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post #139 of 276
Quote:
Originally Posted by matrix07 View Post

Read the first sentence.
"Apple has tightened restrictions on its iOS App Store by requiring all in-app purchases to go through it"

All in-app purchase require a 30% cut. If Sony doesn't want to pay then stop using it. all other apps that doesn't use in-app purchasing, like Amazon, still functioning on my iPod Touch so if you have any hands-on experience contrary to what I have then please provide.

The problem here is they are banning content outside the app.
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post #140 of 276
Quote:
Originally Posted by asdasd View Post

The problem here is they are banning content outside the app.

You keep saying this yet I don't experience it. Care to give example?
post #141 of 276
Quote:
Originally Posted by matrix07 View Post

You keep saying this yet I don't experience it. Care to give example?

Sony.
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post #142 of 276
Quote:
Originally Posted by matrix07 View Post

Read the first sentence.
"Apple has tightened restrictions on its iOS App Store by requiring all in-app purchases to go through it"

All in-app purchase require a 30% cut. If Sony doesn't want to pay then stop using it. all other apps that doesn't use in-app purchasing, like Amazon, still functioning on my iPod Touch so if you have any hands-on experience contrary to what I have then please provide.

Well, Sony Reader Android app doesn't use in-app purchasing and iPhone app screenshots show Safari browser for the store, not in-app purchasing.

What evidence do you have about using in-app purchasing?
post #143 of 276
Quote:
Originally Posted by ChronoFlare View Post

My car takes gas from any gas company around me.

My TV accepts service from any provider in my area.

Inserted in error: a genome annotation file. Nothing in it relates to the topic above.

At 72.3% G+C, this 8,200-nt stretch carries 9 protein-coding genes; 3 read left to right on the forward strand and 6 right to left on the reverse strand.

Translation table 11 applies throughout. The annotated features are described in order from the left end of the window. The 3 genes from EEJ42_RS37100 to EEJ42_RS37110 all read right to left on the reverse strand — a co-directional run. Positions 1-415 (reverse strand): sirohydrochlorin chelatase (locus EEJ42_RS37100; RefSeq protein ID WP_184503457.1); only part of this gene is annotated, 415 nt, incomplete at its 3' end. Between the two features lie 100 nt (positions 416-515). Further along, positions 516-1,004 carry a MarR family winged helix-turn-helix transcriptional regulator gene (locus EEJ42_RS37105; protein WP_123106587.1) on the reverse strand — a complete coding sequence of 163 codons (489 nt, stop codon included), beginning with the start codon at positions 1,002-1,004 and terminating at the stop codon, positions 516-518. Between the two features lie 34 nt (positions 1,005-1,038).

An iPad should accept content from any provider available as well.

The analogy doesn't quite work in this case.


Does your car take ALL gas offered on the market, such as E15, or pure ethanol for that matter?
Do your, content providers, or your TV service provider decide what package of content to offer?

Yes, my analogy does indeed work. Just you haven't thought about it.
post #144 of 276
Quote:
Originally Posted by xsu View Post

Does your car take ALL gas offered on the market, such as E15, or pure ethanol for that matter?
Do your, content providers, or your TV service provider decide what package of content to offer?

Yes, my analogy does indeed work. Just you haven't thought about it.

My car manufacturer doesn't require a cut of the profits from Exxon, and my TV manufacturer doesn't require a cut from Comcast.
post #145 of 276
Quote:
Originally Posted by Gwydion View Post

Well, Sony Reader Android app doesn't use in-app purchasing and iPhone app screenshots show Safari browser for the store, not in-app purchasing.

That's speculation. The app got rejected. Nobody knows for sure what it use or doesn't use but the message from Apple is all about in-app purchasing.
Sony Reader Android app is irrelevant.

You will have a better use of your time by speculating something you know about, like Android.
post #146 of 276
Quote:
Originally Posted by matrix07 View Post

That's speculation. The app got rejected. Nobody knows for sure what it use or doesn't use but the message from Apple is all about in-app purchasing.